Twisted Romance #1

Twisted Romance is a new four-issue anthology series from Image, with issues coming out every week this past February. Each issue consists of a main comics story that pairs writer Alex de Campi with a different artist, a backup comics story, and a prose story.

What if a noir detective story were also a supernatural romance about revenge, regret, and self-control, and it also took place in a discotheque in 1978? "Old Flames", which sees de Campi teamed up with Katie Skelly, is here to answer this hypothetical for you. It’s even more delightful than that summary sounds.

Our protagonist is Misha, the owner of a business called Heartbreak Incorporated, which specializes in breaking up romances. Into his tasteful, modern-art decorated office walks Sherri, a beautiful dame in a trenchcoat and sunglasses. Her husband Ian, a wealthy nightclub owner, is cheating on her, and she’s angry. She’s worried Ian is going to change his will and leave everything to his young paramour. Unlike in the private eye stories we’re used to, though, Sherri’s not asking Misha to get proof she can take to her lawyer: she wants the couple split up, permanently. By any means. Misha dresses in his finest disco wear and heads to the club, only to find that Ian’s lover is a someone from his past--someone not quite human.

How do we satisfy our desires without destroying other people? We all have things we need and things we want, but where do we draw the line? If my satisfaction can only come directly from your dissatisfaction, how do we resolve that? And how do we live with the choices we’ve made, the compromises we’ve reached to stay alive?

These are big questions, but "Old Flames" doesn’t feel at all heavy to read. Katie Skelly’s art is, in a word, fun. The linework is both playful and confident, paired with bright, poppy colors. The flashback sequence is colored black/white/red, which sets it apart visually and underscores the theme of regret. The choices we made in the past are set in stone, the paths clear, the right answers more obvious. The details of our memories have been worn away with use. At the climax of the story, the panels flood with red as the action turns violent. Skelly’s deft touch with scene-setting is also at work in the sparing use of song lyrics, lettered outside the panel borders, as we enter the club. On another page, our only indication that Sherri is crying is that her mascara, intact in one panel, is running down her face in a later panel. The use of question marks at the end of declarative sentences to indicate uptalk is a genius way to underline the emotional tone of a scene. These techniques subtly guide you through the story, accumulating details without making them overt and distracting. The result is a fully-realized world with fleshed-out characters, no small feat for a story of thirty pages.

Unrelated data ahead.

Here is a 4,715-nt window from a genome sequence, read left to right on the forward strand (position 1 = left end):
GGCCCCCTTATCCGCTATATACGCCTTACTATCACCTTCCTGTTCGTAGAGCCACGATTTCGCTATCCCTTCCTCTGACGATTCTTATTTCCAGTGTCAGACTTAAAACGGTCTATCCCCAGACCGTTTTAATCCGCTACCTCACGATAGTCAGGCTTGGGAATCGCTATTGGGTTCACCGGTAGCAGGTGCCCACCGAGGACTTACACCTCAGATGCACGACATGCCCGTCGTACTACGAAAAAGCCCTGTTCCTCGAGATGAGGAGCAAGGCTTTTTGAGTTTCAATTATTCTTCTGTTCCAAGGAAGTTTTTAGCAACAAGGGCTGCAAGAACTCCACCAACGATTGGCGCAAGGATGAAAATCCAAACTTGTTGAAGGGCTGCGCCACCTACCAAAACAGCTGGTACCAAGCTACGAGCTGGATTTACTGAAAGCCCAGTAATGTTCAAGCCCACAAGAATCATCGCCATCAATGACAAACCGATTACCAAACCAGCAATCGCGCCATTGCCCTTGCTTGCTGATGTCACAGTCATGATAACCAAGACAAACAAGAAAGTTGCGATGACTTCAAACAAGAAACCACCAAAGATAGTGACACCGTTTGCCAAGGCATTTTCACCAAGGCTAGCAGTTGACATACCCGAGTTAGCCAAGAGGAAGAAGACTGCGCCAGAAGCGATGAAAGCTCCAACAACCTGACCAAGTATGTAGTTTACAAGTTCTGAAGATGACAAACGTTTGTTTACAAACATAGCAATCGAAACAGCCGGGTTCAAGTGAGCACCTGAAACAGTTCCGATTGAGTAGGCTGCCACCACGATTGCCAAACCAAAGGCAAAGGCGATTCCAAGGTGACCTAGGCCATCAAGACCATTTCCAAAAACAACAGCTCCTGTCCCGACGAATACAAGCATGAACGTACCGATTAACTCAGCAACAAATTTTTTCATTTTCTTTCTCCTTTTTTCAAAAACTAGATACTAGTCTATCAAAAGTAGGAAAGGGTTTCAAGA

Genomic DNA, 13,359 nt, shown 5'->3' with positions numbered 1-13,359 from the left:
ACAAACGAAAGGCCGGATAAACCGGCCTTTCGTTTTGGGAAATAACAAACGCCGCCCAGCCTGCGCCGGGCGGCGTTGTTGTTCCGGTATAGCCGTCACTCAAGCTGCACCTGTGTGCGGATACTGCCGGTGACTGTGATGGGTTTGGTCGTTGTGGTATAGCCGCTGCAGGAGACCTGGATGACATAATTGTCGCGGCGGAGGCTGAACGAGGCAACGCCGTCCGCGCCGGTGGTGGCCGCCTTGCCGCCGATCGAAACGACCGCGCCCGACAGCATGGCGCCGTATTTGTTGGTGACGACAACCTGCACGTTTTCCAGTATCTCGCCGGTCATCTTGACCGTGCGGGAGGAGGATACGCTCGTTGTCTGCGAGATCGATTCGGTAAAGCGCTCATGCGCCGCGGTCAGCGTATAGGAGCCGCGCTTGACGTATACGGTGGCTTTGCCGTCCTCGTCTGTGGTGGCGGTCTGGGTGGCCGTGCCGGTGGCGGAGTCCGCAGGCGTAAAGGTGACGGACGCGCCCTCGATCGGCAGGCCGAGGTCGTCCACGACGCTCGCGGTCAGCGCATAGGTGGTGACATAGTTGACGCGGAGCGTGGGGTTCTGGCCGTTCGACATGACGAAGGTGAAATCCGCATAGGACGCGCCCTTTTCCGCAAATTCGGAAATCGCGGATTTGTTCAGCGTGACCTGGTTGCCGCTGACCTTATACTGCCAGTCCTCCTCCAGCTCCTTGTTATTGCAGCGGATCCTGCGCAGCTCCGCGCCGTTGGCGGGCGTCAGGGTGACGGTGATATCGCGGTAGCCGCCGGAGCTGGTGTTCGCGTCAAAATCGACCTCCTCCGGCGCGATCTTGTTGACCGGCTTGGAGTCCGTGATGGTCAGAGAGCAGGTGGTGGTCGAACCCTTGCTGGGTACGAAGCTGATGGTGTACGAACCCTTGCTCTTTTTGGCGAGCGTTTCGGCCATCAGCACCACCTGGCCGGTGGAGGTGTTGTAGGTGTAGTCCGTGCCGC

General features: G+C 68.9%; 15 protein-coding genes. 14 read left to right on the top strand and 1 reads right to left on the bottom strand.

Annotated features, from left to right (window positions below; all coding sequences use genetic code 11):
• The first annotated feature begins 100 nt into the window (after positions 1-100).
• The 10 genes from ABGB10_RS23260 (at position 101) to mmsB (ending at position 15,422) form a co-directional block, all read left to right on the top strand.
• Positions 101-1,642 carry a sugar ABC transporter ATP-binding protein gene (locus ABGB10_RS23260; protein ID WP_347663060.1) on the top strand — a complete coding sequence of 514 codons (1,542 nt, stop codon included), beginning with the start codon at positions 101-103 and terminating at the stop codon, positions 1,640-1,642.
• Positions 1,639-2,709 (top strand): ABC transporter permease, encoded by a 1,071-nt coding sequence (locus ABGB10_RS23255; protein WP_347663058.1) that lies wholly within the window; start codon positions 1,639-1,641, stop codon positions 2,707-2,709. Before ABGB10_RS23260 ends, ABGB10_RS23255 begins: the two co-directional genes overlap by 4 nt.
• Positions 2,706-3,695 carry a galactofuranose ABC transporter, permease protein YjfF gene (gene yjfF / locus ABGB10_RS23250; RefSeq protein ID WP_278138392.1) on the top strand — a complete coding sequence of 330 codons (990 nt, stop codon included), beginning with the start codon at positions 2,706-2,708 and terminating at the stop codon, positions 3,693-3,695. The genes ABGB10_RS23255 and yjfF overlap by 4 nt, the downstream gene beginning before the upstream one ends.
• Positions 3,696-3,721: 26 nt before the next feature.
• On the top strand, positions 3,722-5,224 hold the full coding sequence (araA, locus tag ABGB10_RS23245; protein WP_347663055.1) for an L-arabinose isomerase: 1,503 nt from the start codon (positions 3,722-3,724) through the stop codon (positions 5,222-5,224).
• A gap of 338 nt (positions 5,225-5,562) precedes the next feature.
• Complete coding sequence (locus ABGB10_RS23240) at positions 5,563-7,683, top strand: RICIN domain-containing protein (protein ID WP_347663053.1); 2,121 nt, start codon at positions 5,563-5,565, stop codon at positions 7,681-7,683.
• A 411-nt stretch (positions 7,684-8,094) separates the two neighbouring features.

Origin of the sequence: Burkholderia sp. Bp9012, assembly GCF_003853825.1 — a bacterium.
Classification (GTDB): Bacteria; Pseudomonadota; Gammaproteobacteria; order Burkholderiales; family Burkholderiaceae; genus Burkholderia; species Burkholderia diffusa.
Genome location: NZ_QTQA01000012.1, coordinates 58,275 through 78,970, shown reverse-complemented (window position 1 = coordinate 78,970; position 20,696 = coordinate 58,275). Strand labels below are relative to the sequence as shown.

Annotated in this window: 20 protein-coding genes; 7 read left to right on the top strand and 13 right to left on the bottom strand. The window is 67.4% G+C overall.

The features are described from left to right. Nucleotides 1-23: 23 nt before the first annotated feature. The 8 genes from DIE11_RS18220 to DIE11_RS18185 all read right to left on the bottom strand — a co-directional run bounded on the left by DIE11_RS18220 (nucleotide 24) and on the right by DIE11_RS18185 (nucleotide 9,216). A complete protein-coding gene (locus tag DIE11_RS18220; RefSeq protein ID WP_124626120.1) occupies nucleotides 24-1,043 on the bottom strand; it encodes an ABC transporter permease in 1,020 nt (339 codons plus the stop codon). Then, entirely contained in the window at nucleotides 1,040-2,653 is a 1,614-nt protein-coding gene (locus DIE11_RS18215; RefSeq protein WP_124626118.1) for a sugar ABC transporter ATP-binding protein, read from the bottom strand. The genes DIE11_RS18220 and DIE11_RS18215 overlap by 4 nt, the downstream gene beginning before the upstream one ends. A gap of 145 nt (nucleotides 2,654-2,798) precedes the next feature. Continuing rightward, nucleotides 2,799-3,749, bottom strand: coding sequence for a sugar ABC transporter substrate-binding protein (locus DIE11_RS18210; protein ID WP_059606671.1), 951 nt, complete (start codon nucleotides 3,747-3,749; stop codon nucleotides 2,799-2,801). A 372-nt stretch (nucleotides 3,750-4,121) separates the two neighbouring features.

The prose portion of Twisted Romance is by Magen Cubed. A supernatural mystery romance titled “Leather & Lace,” it features an uneasy accord between humans and vampires, with  the occasional wendigo disturbing the peace. Half-eaten human corpses are turning up in the woods, and we can’t have that. Our vampire protagonist, Dorian Villeneuve (Vampire Name Hall of Fame candidate right there) and his human roommate, Cash Leroy, are tasked with finding the wendigos and taking them down. The county pays them for their service, seemingly with cash under the table, for bringing in wendigo corpses. It’s just a matter of finding them, and that’s where the mystery comes in. Oh, and Dorian is in love with Cash, hopelessly and completely.